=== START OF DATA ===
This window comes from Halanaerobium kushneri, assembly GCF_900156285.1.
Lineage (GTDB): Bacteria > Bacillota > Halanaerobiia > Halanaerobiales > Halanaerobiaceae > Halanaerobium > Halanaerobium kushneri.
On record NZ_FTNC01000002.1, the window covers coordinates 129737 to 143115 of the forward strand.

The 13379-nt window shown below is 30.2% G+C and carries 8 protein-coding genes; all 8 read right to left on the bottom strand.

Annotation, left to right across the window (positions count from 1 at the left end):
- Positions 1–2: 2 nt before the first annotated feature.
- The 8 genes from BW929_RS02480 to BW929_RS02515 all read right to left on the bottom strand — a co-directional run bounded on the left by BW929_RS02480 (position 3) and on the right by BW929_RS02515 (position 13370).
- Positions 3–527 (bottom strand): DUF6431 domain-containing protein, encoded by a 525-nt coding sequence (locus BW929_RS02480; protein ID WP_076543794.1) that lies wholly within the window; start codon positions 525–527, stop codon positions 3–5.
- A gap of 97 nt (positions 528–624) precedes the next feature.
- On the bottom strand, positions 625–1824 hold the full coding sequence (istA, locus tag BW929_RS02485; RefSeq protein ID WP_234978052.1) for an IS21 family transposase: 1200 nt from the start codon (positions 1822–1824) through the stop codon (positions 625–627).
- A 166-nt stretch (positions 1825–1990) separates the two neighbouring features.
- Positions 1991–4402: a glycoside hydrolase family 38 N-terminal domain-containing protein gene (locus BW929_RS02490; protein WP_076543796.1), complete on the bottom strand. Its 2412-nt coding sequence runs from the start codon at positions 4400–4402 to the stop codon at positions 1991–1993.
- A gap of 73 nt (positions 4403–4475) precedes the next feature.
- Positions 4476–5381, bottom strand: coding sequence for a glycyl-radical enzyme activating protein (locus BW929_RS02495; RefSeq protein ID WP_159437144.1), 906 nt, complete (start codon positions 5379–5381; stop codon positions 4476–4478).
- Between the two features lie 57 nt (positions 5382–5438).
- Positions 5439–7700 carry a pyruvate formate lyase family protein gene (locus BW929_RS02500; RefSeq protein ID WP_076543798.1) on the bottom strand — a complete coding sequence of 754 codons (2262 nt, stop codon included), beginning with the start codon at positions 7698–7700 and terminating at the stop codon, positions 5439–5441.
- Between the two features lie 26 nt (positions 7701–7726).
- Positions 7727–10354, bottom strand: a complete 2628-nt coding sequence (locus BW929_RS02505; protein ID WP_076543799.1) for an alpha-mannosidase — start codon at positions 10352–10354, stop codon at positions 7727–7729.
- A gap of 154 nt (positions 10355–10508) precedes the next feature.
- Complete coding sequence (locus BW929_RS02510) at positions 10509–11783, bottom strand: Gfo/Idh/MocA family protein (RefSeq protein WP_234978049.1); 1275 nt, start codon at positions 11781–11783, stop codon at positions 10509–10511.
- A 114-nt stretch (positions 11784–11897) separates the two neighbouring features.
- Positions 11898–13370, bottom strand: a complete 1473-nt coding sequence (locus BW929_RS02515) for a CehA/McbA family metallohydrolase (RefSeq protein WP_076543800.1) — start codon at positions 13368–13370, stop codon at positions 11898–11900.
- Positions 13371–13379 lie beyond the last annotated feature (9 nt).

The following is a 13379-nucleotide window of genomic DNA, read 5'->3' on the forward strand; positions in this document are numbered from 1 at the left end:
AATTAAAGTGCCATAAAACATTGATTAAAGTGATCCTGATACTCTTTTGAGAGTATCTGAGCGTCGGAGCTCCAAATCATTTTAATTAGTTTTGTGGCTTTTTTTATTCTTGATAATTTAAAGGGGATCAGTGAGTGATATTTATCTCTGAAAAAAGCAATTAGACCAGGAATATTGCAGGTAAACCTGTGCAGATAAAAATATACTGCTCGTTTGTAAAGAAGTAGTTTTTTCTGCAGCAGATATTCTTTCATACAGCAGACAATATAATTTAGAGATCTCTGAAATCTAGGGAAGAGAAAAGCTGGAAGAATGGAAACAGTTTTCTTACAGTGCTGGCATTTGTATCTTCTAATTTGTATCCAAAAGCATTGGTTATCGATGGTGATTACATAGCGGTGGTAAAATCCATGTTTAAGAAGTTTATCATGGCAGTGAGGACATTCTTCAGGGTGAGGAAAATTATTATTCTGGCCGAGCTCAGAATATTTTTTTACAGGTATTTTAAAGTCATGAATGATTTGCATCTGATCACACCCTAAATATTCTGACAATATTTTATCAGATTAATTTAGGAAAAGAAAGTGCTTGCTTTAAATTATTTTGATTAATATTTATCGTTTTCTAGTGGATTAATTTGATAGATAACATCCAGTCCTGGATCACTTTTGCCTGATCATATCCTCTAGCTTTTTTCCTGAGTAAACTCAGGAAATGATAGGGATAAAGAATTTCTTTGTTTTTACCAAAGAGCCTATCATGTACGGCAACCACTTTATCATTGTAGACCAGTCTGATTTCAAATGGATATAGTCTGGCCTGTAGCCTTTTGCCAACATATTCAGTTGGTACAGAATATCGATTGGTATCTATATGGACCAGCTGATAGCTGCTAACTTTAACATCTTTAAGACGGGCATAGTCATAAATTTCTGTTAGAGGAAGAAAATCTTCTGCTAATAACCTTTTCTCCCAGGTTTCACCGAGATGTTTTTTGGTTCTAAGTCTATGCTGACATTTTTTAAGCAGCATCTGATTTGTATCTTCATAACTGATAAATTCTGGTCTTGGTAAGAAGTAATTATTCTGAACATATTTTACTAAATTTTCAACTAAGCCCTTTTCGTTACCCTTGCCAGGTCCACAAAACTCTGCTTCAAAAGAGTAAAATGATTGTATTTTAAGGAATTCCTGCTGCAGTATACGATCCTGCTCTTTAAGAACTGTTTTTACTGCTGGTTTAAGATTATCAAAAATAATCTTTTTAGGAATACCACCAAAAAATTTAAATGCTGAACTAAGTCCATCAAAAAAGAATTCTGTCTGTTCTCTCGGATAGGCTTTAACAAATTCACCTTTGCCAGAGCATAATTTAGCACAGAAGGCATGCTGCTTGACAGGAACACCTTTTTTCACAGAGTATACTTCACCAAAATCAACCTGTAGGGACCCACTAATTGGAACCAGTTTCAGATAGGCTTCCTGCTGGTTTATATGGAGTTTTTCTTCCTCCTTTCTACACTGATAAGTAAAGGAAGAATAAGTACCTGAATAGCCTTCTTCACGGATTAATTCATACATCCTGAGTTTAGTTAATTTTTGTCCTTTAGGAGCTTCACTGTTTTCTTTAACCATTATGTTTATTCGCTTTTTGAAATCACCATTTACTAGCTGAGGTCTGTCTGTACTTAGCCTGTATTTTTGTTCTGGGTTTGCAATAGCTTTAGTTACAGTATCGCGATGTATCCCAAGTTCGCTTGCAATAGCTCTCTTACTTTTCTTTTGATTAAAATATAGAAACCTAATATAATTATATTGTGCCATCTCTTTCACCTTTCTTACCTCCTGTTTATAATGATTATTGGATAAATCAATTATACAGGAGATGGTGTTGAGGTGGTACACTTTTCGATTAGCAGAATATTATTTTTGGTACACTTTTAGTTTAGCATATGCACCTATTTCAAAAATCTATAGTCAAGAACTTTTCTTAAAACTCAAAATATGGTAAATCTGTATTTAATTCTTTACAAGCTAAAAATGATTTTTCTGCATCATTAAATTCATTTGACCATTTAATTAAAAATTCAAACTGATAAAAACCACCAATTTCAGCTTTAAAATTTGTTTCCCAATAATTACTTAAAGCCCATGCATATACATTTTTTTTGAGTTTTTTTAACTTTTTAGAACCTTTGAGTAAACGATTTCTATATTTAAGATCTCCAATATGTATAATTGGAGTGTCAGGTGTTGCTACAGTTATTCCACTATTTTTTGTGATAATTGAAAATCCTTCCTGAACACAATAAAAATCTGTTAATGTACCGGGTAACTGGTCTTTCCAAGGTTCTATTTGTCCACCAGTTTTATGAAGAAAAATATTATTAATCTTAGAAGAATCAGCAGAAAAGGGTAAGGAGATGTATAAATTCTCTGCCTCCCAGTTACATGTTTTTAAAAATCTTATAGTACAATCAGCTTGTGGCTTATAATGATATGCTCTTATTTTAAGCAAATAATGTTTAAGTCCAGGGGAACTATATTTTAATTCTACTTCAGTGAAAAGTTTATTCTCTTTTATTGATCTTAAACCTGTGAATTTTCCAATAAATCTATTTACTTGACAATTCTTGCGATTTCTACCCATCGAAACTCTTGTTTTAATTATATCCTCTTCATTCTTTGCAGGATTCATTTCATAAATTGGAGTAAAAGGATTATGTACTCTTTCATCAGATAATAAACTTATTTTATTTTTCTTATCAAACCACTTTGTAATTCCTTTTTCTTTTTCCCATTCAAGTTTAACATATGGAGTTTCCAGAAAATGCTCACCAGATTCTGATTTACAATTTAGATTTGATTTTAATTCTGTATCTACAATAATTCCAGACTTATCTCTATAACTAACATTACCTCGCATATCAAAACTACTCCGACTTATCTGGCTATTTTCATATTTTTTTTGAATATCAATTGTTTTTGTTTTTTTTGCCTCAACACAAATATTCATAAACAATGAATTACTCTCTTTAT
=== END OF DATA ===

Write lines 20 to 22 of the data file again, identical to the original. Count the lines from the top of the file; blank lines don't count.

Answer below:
- Complete coding sequence (locus BW929_RS02510) at positions 10509–11783, bottom strand: Gfo/Idh/MocA family protein (RefSeq protein WP_234978049.1); 1275 nt, start codon at positions 11781–11783, stop codon at positions 10509–10511.
- A 114-nt stretch (positions 11784–11897) separates the two neighbouring features.
- Positions 11898–13370, bottom strand: a complete 1473-nt coding sequence (locus BW929_RS02515) for a CehA/McbA family metallohydrolase (RefSeq protein WP_076543800.1) — start codon at positions 13368–13370, stop codon at positions 11898–11900.